Roger Mong
Dates: 
Monday, October 5, 2020 - 4:00pm

Joint Pitt/CMU Colloquium

Fractionalized excitations in the quantum Hall effect

 

Abstract:

One of the basic tenets of Condensed matter Physics is the classification of matter into phases exhibiting certain universal behaviour.  Examples of phases of matter include crystalline solid, superconductor, and ferromagnet.  A new class of materials was discovered in the recent decades, called topological phases, which challenges the conventional paradigms regarding phases of matter.  Contrast to the conventional phases, topological phases possess...

What does it Take to Build a Quantum Computer

Speaker(s): 
Chris Lirakis
Dates: 
Thursday, October 1, 2020 - 4:00pm

Abstract: IBM has been working on realizing a quantum computer since the idea first surfaced in 1982. Early instantiations were photon-based and proved that indeed bit like information could be stored in a quantum state. Since then many different modalities have sprung up, Trapped Ions and Superconducting qubits being the most popular. The IBM systems are on the path to error correction. However, we still have a long way to go. The path to success will be paved by wide scale acceptance and training in these using this new computational paradigm. All manner of expertise will be important on...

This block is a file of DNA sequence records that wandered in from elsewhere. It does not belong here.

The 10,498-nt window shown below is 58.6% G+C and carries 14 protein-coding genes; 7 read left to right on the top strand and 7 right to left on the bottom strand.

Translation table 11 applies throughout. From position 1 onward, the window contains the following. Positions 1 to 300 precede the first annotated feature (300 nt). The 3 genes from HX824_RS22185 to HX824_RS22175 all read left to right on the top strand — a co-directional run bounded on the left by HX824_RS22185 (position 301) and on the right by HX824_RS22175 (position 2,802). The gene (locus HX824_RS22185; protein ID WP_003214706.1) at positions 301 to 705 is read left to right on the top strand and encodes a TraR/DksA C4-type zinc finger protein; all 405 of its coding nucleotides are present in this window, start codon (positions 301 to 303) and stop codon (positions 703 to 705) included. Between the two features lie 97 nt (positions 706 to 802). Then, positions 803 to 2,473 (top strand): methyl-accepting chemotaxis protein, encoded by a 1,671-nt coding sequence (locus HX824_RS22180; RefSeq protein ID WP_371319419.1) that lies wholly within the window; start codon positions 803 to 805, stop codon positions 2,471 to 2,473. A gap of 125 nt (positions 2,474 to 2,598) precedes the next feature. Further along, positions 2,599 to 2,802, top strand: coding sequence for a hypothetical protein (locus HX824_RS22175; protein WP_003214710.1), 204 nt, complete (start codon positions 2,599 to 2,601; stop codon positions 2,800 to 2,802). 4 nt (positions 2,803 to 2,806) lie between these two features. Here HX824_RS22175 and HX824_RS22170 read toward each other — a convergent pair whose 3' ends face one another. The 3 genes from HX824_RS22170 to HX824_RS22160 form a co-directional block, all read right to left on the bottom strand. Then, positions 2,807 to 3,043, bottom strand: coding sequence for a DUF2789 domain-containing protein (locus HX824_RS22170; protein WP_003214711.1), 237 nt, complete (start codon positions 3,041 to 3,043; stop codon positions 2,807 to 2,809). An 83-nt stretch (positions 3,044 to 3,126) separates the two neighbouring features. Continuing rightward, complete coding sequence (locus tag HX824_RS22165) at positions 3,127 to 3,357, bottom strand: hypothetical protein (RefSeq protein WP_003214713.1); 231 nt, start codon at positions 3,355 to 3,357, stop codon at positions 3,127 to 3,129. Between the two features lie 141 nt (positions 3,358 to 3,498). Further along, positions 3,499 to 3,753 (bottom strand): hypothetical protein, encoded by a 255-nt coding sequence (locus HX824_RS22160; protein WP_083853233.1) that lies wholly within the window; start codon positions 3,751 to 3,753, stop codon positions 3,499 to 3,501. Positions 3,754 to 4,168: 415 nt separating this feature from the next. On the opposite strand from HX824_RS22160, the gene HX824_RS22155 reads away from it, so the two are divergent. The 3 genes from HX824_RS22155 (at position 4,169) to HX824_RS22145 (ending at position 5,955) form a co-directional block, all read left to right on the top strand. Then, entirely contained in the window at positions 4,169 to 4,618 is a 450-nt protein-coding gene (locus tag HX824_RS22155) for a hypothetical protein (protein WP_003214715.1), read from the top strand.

Antisymmetry: Fundamentals and Applications

Speaker(s): 
Venkat Gopalan
Dates: 
Thursday, September 17, 2020 - 4:00pm

Symmetry is fundamental to understanding our physical world.  An antisymmetry operation switches between two different states of a trait, such as two time-states, position-states, charge-states, spin-states, chemical-species etc.   This talk will cover the fundamental concept of antisymmetry, with brief mentions of two well-established antisymmetries, namely spatial inversion in point groups and time reversal. Then it will introduce two new ones, namely, distortion reversal and wedge reversion.  The distinction between classical and quantum mechanical descriptions of time reversal will be...

Rings and tunnel junctions: Quantum mechanics on a circle

Speaker(s): 
Arthur Davidson
Dates: 
Thursday, September 10, 2020 - 4:00pm

We show by standard quantum principles that two circuits, a small tunnel junction and a small metal loop with an electron, are related by a gauge transformation. We show further that this same transform prevents momentum eigen functions from having gauge invariant de Broglie wave lengths around a ring. Thus persistent current on a metal ring and the Coulomb blockade on a small tunnel junction seem to be the same dynamical theory based on discontinuous Bloch waves on the perimeter of a circle. This is historically an area of simple quantum circuits where the principle of gauge invariance...

Operator Mechanics: A new form of quantum mechanics without waves or matrices

Speaker(s): 
James Freericks
Dates: 
Thursday, September 3, 2020 - 4:00pm

Quantum mechanics was created with the matrix mechanics of Heisenberg, Born, and Jordan. Schroedinger's wave mechanics shortly followed and allowed for simpler and more powerful calculations. Both Pauli and Dirac introduced a formulation of quantum mechanics based on operators and commutation relations, but it was never fully developed in the 1920's. Instead, Schroedinger formulated the operator approach with his factorization method, which later was adopted by the high-energy community as supersymmetric quantum mechanics.  In this talk, I will explain how one can formulate nearly all of...